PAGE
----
Automotive X Prize: A tale of two teams--Wikispeed, FourSight

Consumer Reports News: May 07, 2010 02:33 PM

Of the 11 teams that arrived for the second week of the Automotive X Prize shakedown, two faced significant struggles to make it through the technical inspection and progress on to the performance tests. They rallied under tough circumstances, though ultimately both withdrew from the competition.

The 15 Team Wikispeed members who arrived in Michigan at 2 a.m. on Sunday had never met before--an unusual, virtual-team strategy for such a hands-on challenge! The team members have diverse backgrounds, including non-engineers and a local machinist from Michigan.

After failing the first inspection, the car required essentially a whole new interior, new suspension, and new engine mounts, among other things. The team had just 48 hours to rebuild the car.


At one point, they needed a TIG welder, which they didn’t have on hand. A family member in Ohio borrowed one from a neighbor and drove it to the Michigan track. A hearty thanks and a Wikispeed orange shirt were quickly provided. By the end of the day, the car was rebuilt and ready for re-inspection.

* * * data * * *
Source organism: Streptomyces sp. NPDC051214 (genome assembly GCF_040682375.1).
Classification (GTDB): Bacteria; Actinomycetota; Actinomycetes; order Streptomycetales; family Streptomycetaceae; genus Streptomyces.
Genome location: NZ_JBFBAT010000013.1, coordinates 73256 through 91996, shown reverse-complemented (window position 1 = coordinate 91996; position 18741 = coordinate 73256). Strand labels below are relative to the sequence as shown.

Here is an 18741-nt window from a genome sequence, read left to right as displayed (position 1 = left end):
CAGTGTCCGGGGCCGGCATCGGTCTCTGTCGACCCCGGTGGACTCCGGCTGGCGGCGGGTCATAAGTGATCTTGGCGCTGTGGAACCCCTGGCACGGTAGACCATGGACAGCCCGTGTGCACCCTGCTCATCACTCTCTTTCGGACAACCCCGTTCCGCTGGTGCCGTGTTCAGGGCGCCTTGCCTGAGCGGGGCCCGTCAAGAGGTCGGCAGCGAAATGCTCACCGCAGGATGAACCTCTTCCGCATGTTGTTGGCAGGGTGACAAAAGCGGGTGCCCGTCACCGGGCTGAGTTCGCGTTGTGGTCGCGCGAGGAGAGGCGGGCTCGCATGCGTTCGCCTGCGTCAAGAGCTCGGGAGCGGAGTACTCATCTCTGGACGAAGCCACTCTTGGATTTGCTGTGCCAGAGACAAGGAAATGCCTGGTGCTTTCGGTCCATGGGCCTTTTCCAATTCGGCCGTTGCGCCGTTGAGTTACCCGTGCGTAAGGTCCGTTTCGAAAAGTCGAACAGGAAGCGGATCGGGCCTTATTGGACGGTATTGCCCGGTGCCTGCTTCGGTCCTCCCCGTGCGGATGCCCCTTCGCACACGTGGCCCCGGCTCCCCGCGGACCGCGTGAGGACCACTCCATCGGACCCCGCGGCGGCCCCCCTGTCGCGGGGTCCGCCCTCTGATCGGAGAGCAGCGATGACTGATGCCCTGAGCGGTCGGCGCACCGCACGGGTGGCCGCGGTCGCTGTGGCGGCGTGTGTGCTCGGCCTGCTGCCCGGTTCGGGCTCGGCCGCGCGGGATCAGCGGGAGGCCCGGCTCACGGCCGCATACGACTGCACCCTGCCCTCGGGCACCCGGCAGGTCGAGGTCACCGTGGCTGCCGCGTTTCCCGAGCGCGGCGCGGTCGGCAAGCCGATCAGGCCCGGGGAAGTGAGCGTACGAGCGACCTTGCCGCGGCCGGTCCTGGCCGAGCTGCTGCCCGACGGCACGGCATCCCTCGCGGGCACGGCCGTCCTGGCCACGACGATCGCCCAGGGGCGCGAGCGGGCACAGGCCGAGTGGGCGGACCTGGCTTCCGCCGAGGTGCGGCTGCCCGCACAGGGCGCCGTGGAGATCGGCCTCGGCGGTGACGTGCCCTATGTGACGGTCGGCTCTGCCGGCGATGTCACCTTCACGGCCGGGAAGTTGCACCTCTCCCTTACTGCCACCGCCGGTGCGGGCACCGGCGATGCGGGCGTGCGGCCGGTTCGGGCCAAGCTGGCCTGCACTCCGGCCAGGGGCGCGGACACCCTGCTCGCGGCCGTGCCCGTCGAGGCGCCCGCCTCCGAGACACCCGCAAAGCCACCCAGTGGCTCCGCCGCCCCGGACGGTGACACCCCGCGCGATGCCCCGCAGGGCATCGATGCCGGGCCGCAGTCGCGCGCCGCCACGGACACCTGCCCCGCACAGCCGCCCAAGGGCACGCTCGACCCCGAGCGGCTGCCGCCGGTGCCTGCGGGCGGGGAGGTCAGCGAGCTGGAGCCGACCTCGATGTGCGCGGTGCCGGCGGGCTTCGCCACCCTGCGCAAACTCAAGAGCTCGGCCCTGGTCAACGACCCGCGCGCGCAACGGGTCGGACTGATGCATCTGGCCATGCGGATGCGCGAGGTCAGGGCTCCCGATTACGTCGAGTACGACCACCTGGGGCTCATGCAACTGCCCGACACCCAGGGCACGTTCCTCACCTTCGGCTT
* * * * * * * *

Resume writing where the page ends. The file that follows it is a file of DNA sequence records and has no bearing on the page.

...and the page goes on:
Unfortunately, it still didn’t pass.

The other story involves Team FourSight. One of their two entries is a first-generation Honda Insight converted to a diesel hybrid. The other is a two-seat electric sports car dubbed TwinSight based on a French light-truck frame with a fiberglass Lotus-replica body. Both could have been competitive designs, but neither came together in time for the competition.

FourSight team leader Chris Atkinson, a mechanical engineering professor from West Virginia University, said the team came up a day late and “several dollars short.” A critical shortcoming, they lacked the money to buy an electric motor for their car. (The Insight was supposed to have a battery-electric drivetrain up front and a Smart diesel engine driving the rear wheels.) He drove up to the competition in his wife’s Toyota Highlander Hybrid, which he says other team members had been jealously eyeing to supply a needed electric motor. The FourSight was knocked out of the competition early, when the electric powertrain that had been specified wasn’t available.


The TwinSight also didn’t come together in time for the competition. Chris Beebe, a mechanic from Wisconsin, who designed and built both cars in his shop there lamented that the team didn’t have the money or dedication to get the cars built, but he expressed interest in completing the cars for other competitions.

Time and money are challenges for most endeavors, as any automaker can attest. These talented teams put in a valiant effort, but came up short in those vital commodities.

Follow our Auto X Prize coverage here in the Cars blog, as well as in our special Auto X Prize section and via Twitter @CRcars.

Eric Evarts

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